Yesterday, I was talking on the phone with the incredible, edible, Karl Fogel, about our blogging strategy at Civic Commons. The day before, Karl had written a great post on the “platform” approach that NYC is taking re: its Bus Tracking data/api project. The post got a great twitter response, including the beloved and dreaded Tim O’Reilly re-tweet which crashed the Civic Commons server for 20 minutes (we’re working on making sure that doesn’t happen again).
Karl asked what I thought the value of picking up a real blogging effort was for us as an organization. My answer was that it’s critical because public documents such as blog posts are the building blocks for bigger ideas. And these ideas can be ours or others.
In other words, we could spend all day re-writing the About page (which needs a re-write, btw), or, we could make more of an effort to post the nuggets of ideas that we develop through the course of our work.
There are TONS of ideas — small ones, medium-sized ones, and big ones, that we have floating in our collective organizational brain. For us to effectively communicate the big ideas, we need to be able to build upon the small ones (or the half-baked ones, etc.). In order for us to build on those, they need to be out there in the wild (on the blog, on the wiki, etc.).
And more importantly, once the building blocks are out there, we can build on them ourselves, or other people can take them and build on them. This is what Open Innovation is all about. Take Karl’s post from Wednesday — after it went up, someone said to me something to the effect of “wow, I had known bits and pieces of that story, but had never seen it all laid out like that”. That story — that post — is now a building block. Bingo.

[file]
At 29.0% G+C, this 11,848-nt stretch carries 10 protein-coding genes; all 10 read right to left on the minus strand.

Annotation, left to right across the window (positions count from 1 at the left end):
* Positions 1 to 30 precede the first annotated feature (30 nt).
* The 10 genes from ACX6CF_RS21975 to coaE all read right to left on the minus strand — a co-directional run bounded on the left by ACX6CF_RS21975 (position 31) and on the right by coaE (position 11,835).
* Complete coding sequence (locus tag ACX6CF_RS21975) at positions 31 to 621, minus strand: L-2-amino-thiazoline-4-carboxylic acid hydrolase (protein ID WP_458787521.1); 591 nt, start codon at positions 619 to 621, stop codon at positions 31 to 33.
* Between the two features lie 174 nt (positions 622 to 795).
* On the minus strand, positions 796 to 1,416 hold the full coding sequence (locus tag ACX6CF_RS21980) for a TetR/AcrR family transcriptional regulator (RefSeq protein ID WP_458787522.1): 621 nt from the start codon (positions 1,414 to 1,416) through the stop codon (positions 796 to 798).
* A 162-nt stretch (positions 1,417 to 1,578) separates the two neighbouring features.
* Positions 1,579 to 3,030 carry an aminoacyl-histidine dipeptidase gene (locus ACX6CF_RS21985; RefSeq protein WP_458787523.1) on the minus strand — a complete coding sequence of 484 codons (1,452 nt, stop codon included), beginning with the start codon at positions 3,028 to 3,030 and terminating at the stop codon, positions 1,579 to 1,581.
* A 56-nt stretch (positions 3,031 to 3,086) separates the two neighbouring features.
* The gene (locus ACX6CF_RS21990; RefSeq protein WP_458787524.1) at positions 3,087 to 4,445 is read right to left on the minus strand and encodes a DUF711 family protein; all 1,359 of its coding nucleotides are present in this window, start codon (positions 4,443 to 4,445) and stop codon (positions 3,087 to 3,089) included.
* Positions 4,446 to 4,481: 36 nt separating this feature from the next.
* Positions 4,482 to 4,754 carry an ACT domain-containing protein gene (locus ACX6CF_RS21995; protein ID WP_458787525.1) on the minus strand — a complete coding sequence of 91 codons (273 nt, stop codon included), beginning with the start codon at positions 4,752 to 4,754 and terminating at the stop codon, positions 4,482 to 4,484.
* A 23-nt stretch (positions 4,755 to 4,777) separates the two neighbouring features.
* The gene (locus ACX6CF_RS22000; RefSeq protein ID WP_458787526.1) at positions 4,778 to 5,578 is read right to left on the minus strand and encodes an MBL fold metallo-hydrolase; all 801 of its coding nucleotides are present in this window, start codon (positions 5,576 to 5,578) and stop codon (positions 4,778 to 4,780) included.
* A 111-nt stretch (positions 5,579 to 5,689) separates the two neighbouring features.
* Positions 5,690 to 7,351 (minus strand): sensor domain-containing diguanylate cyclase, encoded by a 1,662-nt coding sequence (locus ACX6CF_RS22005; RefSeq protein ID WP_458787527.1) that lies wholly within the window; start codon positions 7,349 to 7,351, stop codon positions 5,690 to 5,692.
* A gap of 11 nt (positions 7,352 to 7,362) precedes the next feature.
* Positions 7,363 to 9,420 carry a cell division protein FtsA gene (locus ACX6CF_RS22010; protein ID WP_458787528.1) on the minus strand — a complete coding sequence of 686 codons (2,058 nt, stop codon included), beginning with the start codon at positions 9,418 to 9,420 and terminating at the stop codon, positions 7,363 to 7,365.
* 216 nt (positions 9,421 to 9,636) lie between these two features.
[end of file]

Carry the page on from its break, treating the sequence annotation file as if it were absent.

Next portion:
Thinking out loud (in the form of blogging) is exactly the same as coding out loud (on github, etc). Releasing early and often, in both cases, creates surface area for others to hook into, fork, and build on. When you do that, you provide value, in the form of ideas in the public ecosystem, while at the same time opening yourself up to receive value back from the community. But even if that community-generated value never materializes, the building blocks become a useful public good, for yourself, your community, and everyone else.
It takes some time to get comfortable with your own voice — believe me, I’ve been trying for 6 years since I launched my own blog — but for me at least, thinking in terms of building blocks helps really clarify and solidify the value proposition of thinking out loud.